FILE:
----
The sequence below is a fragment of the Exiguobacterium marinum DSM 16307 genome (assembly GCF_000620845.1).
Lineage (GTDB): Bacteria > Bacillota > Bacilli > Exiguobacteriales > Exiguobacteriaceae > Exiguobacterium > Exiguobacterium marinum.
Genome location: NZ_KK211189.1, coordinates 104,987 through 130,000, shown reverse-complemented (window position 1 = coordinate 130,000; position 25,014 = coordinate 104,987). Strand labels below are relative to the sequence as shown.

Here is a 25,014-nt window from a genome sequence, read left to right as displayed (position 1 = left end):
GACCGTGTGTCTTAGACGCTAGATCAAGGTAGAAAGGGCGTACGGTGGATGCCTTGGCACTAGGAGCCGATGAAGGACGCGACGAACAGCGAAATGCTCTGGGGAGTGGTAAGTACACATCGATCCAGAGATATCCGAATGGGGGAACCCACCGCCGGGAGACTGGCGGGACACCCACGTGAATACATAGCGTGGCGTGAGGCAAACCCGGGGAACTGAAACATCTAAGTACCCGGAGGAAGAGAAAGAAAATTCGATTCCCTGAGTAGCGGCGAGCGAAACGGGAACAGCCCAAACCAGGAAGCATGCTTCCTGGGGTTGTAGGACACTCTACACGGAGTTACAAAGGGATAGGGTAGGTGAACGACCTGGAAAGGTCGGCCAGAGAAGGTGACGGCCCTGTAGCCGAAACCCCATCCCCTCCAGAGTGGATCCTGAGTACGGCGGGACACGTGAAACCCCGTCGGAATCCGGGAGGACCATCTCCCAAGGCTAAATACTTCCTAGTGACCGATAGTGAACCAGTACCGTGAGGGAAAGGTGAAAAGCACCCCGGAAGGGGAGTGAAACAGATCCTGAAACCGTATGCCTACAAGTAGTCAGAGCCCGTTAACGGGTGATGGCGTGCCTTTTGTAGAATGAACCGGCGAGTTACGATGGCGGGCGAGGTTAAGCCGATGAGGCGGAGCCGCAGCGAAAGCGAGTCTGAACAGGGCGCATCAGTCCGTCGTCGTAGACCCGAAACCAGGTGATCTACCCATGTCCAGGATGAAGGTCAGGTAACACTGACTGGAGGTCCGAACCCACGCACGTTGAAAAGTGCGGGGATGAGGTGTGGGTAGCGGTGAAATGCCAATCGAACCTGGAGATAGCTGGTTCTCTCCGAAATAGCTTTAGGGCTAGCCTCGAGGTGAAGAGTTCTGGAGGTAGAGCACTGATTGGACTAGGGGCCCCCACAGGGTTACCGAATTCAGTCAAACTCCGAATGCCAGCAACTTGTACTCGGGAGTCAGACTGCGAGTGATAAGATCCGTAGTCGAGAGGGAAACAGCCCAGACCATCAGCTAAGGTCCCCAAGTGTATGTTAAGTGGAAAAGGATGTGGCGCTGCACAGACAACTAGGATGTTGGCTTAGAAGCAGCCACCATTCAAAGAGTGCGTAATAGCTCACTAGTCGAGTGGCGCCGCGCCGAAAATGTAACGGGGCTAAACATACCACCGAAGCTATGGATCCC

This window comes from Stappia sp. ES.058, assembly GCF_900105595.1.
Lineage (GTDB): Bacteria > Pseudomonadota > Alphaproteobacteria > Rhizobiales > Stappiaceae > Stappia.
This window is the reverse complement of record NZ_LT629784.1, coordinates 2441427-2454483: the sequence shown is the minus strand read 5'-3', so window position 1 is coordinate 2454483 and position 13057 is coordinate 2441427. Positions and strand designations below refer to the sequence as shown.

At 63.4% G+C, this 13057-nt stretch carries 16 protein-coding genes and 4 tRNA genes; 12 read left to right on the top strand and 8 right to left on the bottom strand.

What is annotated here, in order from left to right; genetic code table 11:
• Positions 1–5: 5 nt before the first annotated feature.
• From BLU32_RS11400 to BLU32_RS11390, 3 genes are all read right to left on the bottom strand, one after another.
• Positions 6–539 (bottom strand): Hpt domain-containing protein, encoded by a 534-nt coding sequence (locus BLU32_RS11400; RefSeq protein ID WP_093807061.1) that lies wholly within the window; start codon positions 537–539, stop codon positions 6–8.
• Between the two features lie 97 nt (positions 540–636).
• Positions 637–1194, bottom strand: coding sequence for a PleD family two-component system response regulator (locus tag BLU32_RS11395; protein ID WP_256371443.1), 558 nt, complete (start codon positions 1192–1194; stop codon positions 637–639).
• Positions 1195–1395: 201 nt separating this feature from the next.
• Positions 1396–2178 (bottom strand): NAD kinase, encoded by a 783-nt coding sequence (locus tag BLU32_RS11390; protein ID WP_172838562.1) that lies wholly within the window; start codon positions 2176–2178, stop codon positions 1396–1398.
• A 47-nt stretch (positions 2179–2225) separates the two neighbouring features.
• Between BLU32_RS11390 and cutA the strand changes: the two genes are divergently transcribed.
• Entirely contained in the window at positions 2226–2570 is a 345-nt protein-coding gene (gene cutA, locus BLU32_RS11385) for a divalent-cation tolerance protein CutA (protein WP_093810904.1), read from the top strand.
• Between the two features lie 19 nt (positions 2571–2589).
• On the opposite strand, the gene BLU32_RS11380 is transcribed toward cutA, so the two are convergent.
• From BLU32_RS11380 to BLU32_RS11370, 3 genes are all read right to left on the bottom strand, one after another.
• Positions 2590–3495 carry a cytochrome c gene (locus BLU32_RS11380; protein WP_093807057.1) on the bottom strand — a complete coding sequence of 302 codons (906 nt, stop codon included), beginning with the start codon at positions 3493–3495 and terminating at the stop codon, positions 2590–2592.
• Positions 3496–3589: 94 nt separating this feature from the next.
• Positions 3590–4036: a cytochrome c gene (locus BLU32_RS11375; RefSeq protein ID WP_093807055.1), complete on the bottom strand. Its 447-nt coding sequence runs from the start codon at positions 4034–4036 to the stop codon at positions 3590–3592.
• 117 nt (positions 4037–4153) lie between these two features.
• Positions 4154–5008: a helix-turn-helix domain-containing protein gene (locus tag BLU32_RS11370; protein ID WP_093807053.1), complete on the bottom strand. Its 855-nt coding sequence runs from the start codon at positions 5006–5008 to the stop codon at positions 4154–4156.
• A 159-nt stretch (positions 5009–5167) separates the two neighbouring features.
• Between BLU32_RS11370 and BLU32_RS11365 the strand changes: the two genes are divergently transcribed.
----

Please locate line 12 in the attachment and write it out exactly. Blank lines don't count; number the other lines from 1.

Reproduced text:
• From BLU32_RS11400 to BLU32_RS11390, 3 genes are all read right to left on the bottom strand, one after another.